AWI lists these steps for finishing maple to eliminate blotching. Are these steps accurate?
1) vinyl washcoat
3) vinyl sealer
4) sand 220
From contributor W:
The step that AWI refers to that *helps* eliminate the blotching is the first one. The vinyl washcoat, so yes, in a sense that is correct. Depending on the stain and finishing products you are using, there are more ways to do it. A lot of the time, you can spray a wet coat of the clear base stain you are using. Then spray or wipe a coat of the stain over that while it is still a little damp. There is little difference between that and washcoating with sealer in my book. If you cannot get a clear base of the stain you are using and do not normally buy vinyl sealer, just use your regular lacquer sealer in its place. Cut it down to a >5% solution and apply a wet but not puddling pass. Let dry, then depending on time restraints, lightly scuff or just stain away over the top of that. After all that, just go off the AWI schedule for the rest of the system.
Vinyl sealer is also used over the stain. Its ability to promote good adhesion is superior to going straight to a topcoat. Applying stain over a washcoat is basically the same as using a glaze. Intercoat adhesion problems are avoided by sandwiching the glaze between two coats of vinyl sealer. This practice is standard procedure. But to avoid making the overall film finish weaker than it should be, two coats of vinyl sealer are the most you would normally want to use. It's not as durable as the finish used for the topcoats.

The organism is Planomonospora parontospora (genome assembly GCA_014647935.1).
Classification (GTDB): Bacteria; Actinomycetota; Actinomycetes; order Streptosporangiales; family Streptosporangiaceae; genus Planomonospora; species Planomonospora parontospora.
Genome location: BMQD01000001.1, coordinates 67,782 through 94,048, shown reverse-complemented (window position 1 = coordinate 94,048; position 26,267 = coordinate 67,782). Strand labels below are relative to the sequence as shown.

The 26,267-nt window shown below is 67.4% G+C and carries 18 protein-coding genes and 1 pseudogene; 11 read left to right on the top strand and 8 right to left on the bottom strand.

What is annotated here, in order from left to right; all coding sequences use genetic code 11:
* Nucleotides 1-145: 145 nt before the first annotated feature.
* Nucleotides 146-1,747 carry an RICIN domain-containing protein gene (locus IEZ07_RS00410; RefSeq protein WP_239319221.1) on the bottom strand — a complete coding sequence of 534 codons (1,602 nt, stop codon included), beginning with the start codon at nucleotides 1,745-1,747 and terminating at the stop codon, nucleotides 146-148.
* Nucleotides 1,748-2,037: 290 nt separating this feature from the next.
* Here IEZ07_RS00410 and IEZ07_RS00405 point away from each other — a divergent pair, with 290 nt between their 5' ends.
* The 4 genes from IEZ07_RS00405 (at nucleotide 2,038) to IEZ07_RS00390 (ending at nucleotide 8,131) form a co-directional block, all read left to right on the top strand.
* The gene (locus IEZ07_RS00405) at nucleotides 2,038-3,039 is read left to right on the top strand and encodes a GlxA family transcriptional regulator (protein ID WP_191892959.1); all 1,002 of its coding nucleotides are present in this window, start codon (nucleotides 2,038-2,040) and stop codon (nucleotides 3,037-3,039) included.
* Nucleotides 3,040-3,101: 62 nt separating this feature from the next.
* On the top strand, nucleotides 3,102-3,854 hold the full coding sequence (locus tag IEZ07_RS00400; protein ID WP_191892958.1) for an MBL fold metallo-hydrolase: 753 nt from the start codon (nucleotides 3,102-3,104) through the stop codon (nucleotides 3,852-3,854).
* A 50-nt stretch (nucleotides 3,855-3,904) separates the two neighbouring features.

By the way, vinyl sealer is not the same as sanding sealer. Sanding sealer contains "soaps" that make it easy to sand in comparison to the topcoats. Vinyl sealer isn't always that easy to sand, which varies by brand. And it doesn't offer any added protection from chemicals. The topcoats will determine that property.
How and When to Use a Washcoat
What document does the KCMA make that statement in? Are you sure you're not thinking of the AWI specs?
Many fast dry stains use a relatively weak binder. When you apply wet stain over dry stain, it dissolves the dry stain. A benefit of this is that you can make repairs to the stained surface and blend them in almost perfectly. For example, if you find a glue spot in the stained surface, you can sand it out and re-stain the spot without getting the dark halo that you would typically get with consumer grade wood stains. The downside of this is that when you're counting on the clear stain base to seal the wood and prevent blotching, the wet coat of stain dissolves the clear coat of stain base and it no longer seals the wood. This is going to vary by brand.
With vinyl sealer (among others), you can easily adjust the solids content to get the exact amount of control you want. You can lower the solids content to allow the wood to retain more color or you can raise the solids content to reduce the amount of stain the wood holds. It dries fast - you can scuff sand smooth and stain in a short time.